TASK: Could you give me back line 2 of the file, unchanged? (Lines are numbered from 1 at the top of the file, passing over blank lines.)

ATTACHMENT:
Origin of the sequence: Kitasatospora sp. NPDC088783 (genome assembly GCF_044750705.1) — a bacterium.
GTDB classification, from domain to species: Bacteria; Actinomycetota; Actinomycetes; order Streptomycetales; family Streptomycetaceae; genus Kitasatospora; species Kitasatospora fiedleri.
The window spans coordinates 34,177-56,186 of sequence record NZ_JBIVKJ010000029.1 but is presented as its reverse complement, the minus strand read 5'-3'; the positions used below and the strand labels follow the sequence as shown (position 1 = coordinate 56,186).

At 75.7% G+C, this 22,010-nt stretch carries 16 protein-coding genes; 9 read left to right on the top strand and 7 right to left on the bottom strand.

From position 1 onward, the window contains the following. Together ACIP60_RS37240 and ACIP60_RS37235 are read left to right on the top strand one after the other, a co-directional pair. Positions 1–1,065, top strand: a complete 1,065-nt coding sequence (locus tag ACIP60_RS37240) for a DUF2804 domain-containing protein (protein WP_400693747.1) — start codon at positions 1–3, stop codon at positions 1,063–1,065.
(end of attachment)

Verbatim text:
GTDB classification, from domain to species: Bacteria; Actinomycetota; Actinomycetes; order Streptomycetales; family Streptomycetaceae; genus Kitasatospora; species Kitasatospora fiedleri.